• My town has no private dog parks with memberships and there are no other fenced areas where I can let Kit off her leash. In all honesty, she doesn't seem to care much for being unleashed - she does one turn around the yard (my dog park has lots of separate large enclosed yards - chalk that up to Kansas having lots of space) and then sits at my side like she's waiting to be put back on the lead. So she's not that crazy into it, it's more my own projected idea that it would be nice to not always be on the leash (while in a supervised, secure, fenced large yard). So no, my "only option" is not a "cramped, densely populated dog park" - my only option is a spacious yard which we never have to share with any other dogs because there are several other yards just like it or larger.
    Post edited by Kitsune1 at 2012-12-22 13:55:52
  • JuniJuni
    Posts: 1269
    If you are in the yard alone with Kit I would take the opportunity and play with her to make it fun, run around and chase her or let her chase you. It's a great bonding opportunity. Juni prefers to play with us than other dogs usually so if we just sit still in the park she won't do much else than a bit of sniffing around too.
  • I will give it a try! But I think she has not been encouraged to chase people - when I try to play with her or get all bouncy (weight from side to side, clapping hands, running around) she looks at me very quizzically. Quizzically and slightly concerned. I might just go with that being a positive since she's 4 and I think her temperament is just very mellow.
  • Some dogs don't know how to play, either with other dogs or a human. You can teach a dog how to play though. You dog sounds just like my girl Maluko. She came to me at almost 5 years old, retiring from the breeder's breeding program. The big difference between Kit and Maluko is that Maluko is never shown.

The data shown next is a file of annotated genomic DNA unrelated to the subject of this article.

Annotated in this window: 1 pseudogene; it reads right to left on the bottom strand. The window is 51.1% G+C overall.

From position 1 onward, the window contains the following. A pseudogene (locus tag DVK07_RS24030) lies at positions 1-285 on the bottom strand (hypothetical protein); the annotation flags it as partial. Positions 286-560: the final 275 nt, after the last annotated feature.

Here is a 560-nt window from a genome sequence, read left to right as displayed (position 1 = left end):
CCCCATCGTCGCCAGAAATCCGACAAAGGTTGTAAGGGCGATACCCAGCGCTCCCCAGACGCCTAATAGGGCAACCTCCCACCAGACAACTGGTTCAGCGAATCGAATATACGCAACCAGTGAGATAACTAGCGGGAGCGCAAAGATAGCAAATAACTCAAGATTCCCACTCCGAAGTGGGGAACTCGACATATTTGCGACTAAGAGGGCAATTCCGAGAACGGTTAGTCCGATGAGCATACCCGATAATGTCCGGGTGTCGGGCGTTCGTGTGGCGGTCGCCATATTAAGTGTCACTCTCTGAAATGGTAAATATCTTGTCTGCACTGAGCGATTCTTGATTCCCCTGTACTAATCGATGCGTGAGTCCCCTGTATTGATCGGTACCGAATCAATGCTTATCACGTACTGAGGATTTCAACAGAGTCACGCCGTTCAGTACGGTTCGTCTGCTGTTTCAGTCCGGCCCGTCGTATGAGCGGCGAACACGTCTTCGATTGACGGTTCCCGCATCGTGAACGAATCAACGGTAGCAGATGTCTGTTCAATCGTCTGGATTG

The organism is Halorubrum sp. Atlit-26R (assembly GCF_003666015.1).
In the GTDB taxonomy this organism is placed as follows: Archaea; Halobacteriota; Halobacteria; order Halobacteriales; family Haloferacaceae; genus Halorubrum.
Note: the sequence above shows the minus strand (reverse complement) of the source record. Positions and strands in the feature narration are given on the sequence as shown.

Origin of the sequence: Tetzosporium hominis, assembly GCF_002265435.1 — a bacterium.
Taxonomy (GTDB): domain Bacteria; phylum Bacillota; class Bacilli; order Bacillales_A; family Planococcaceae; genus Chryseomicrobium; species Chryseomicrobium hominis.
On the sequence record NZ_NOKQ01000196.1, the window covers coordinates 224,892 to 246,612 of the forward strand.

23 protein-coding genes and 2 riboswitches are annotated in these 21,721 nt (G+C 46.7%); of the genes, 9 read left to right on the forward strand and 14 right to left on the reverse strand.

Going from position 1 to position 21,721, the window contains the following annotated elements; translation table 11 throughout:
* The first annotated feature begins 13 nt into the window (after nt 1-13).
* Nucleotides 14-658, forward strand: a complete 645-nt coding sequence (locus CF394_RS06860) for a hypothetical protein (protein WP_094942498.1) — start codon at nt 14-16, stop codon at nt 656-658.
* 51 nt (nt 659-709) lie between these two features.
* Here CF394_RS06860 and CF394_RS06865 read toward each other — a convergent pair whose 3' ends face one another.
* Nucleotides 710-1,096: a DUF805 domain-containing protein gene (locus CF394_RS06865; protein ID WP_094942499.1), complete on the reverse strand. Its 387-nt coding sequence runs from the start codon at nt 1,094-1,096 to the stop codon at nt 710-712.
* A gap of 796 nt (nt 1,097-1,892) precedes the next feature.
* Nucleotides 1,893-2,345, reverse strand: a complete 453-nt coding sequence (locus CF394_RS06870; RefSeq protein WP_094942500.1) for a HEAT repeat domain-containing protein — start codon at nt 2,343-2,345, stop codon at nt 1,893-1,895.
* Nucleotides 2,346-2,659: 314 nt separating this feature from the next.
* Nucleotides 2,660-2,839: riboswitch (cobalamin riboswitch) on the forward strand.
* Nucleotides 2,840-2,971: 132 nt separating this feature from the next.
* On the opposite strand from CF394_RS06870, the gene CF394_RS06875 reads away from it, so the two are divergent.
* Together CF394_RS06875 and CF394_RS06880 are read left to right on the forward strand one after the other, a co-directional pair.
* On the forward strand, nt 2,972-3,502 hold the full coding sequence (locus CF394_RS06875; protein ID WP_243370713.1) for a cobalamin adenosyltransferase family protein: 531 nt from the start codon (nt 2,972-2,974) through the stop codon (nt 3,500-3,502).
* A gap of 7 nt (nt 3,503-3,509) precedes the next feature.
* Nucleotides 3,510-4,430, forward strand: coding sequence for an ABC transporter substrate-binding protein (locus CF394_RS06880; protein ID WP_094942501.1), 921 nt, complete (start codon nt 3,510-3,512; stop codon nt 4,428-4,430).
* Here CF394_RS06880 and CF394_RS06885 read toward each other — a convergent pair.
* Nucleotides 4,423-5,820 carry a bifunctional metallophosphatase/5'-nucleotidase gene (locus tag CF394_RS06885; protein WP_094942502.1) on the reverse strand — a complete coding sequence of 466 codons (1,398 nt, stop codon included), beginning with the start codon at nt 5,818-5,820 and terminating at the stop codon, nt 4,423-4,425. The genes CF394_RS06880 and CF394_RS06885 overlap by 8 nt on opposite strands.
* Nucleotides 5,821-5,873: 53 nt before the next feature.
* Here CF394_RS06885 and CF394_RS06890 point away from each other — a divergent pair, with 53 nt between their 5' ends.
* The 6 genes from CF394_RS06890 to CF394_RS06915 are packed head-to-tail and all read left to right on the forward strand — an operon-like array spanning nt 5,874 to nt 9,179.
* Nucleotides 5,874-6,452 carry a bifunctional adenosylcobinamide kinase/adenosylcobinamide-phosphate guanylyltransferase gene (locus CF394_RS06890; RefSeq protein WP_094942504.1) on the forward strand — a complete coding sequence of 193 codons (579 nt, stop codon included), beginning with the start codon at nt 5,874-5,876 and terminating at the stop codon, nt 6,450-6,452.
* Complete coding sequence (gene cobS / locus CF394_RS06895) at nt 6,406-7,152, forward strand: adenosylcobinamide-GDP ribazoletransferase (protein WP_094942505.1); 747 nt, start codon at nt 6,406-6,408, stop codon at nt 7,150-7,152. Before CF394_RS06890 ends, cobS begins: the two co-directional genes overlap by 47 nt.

We have done many things together - Rally Obedience, Nosework, Agility are sports we actively participate in, in addition to things that we have tried - swimming, herding, lure coursing. And of course we go for a walk or a hike too. She was not very food motivated either and in general, a very low key and mellow dog. She never learned any verbal commands until she came to me and we did just fine. If you checked her SPAM thread, you will see that she is a very busy pup and really enjoys competing with me and is doing extremely well.

    As long as you are willing to grow and learn together, you and Kit can do anything and everything while still having a ton of fun - dog park or not. We don't go to dog parks much because of the unpredictability of the dogs and humans that could frequent the parks. We prefer private play dates with dogs and people we know or go for a hike on a trail.
    Post edited by sandrat888 at 2012-12-22 14:11:17
  • Sandrat - it's so great to find another owner of a dog like Kit, Maluko does truly sound like a kindred soul. I think Kit would love nosework, she takes a lot of pleasure in sniffing/tracking on our walks and it would be great to be able to play that as an indoor game too. I'm excited to learn new things to share with her to enrich her life and keep her happy and fulfilled. She's perfectly happy just to sit with me at home (I am an academic and spend most of my time at the computer) but I would like to have some indoor activities/games/communication-training to do at home in addition to our walks outside. I'm looking forward to talking more with you!